Norbert Bisky

Norbert Bisky


Born in Leipzig in 1970 and now based in Berlin, Norbert Bisky grew up during the waning years of East Germany\’s socialist regime as the son of a prominent Communist official. The large figurative paintings in Bisky\’s New York debut draw on his memories of a childhood under GDR rule. Conceptually, he threads such memories through the needle of Socialist Realism, the current obsession with marketing youth culture and the homoerotic subtext often found in fashion advertising. The idyllic scenes and saccharine, sunshiny colors he favors belie the sinister underpinnings of totalitarian rule.

A large canvas titled Klassenkampf (Class Struggle), 2003, shows four boys frolicking outdoors. The uniforms they wear identify them as belonging to the East German version of the Boy Scouts. Two of the boys bemusedly watch the other two wrestling. The high testosterone level of these robust teens and the intense exertion of their taut body movements are palpable. As well as making a mocking allusion to Marxist ideology, the title evokes the pecking order common to schoolyard high jinks.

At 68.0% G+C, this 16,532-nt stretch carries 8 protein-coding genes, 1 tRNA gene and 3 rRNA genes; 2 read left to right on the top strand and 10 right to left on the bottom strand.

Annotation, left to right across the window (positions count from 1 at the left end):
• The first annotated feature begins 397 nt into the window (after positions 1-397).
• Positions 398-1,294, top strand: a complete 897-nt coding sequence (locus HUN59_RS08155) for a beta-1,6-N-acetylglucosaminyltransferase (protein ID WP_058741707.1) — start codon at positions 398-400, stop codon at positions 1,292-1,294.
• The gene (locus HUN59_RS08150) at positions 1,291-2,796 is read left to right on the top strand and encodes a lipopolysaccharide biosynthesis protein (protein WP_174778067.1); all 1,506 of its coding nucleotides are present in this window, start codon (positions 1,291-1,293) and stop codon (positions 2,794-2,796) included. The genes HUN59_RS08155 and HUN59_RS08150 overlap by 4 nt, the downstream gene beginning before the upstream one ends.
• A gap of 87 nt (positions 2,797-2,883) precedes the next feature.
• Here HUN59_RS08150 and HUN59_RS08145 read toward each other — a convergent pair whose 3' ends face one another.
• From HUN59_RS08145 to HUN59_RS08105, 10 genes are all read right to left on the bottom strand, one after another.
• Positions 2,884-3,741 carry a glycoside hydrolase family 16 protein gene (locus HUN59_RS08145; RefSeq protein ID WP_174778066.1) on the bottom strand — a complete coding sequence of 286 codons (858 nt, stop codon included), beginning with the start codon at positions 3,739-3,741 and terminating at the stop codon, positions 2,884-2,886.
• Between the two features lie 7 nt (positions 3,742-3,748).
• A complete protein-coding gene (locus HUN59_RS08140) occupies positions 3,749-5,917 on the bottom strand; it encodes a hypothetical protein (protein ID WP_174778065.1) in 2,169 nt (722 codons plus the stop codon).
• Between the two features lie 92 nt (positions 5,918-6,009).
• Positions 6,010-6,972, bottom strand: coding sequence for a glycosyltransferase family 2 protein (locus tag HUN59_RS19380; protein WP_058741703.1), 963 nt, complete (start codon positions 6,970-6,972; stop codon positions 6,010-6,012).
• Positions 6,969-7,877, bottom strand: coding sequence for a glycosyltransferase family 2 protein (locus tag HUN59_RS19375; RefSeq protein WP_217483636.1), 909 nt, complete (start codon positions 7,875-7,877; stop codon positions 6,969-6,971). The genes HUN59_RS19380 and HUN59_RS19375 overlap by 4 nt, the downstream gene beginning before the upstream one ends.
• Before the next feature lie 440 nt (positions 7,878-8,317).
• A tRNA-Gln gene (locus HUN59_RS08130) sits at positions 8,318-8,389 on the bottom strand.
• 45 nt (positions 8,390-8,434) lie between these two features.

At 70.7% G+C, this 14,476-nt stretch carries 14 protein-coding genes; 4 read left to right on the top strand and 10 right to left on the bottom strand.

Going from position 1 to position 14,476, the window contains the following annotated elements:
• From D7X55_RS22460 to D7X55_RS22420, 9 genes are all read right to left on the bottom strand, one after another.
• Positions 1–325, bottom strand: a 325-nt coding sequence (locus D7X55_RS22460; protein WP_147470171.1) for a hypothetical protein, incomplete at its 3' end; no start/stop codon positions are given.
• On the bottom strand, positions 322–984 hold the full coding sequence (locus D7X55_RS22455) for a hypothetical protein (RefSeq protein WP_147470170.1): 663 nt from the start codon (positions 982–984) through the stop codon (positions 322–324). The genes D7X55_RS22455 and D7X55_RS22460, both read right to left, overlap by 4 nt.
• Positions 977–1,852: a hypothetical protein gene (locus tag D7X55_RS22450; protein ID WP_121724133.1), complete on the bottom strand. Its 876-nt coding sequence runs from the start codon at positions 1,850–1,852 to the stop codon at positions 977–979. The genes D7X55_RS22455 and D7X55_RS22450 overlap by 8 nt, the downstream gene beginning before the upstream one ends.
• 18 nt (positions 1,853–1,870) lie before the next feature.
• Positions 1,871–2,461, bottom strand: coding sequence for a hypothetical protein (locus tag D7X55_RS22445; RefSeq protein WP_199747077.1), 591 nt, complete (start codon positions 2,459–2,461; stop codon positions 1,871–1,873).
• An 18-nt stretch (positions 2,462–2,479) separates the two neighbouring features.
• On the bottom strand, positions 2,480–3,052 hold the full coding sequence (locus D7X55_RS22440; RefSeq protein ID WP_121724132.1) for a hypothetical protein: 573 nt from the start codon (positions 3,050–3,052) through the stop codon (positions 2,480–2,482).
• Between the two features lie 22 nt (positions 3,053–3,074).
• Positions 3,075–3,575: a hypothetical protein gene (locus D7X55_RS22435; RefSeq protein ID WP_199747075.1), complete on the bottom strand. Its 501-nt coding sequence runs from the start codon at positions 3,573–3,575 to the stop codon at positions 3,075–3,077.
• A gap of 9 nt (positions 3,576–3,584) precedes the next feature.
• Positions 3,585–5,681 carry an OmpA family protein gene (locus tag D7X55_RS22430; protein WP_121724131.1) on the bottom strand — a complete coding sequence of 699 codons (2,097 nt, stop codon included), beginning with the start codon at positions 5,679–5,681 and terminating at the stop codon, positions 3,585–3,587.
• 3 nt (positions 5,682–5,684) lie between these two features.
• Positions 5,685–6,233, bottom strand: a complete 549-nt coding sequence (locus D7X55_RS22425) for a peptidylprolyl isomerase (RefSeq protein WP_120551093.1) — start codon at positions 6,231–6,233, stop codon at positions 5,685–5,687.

The bucolic settings of Bisky\’s paintings and the active male figures that populate them are painted in a kitschy palette of creamy baby blues, peaches and grassy greens that float across gaps of snow-white ground. In Neue Pyramiden (New Pyramids), 2003, a red helicopter mysteriously hovers in the upper left reaches of the canvas. Occupying the center foreground is a young man holding up a set of track-and-field batons. In the distance on either side of him are more athletes, in the process of forming human pyramids. The Aryan features of these blond adolescents look straight out of central casting; their unblemished, blank faces are at once seductive and vacuous.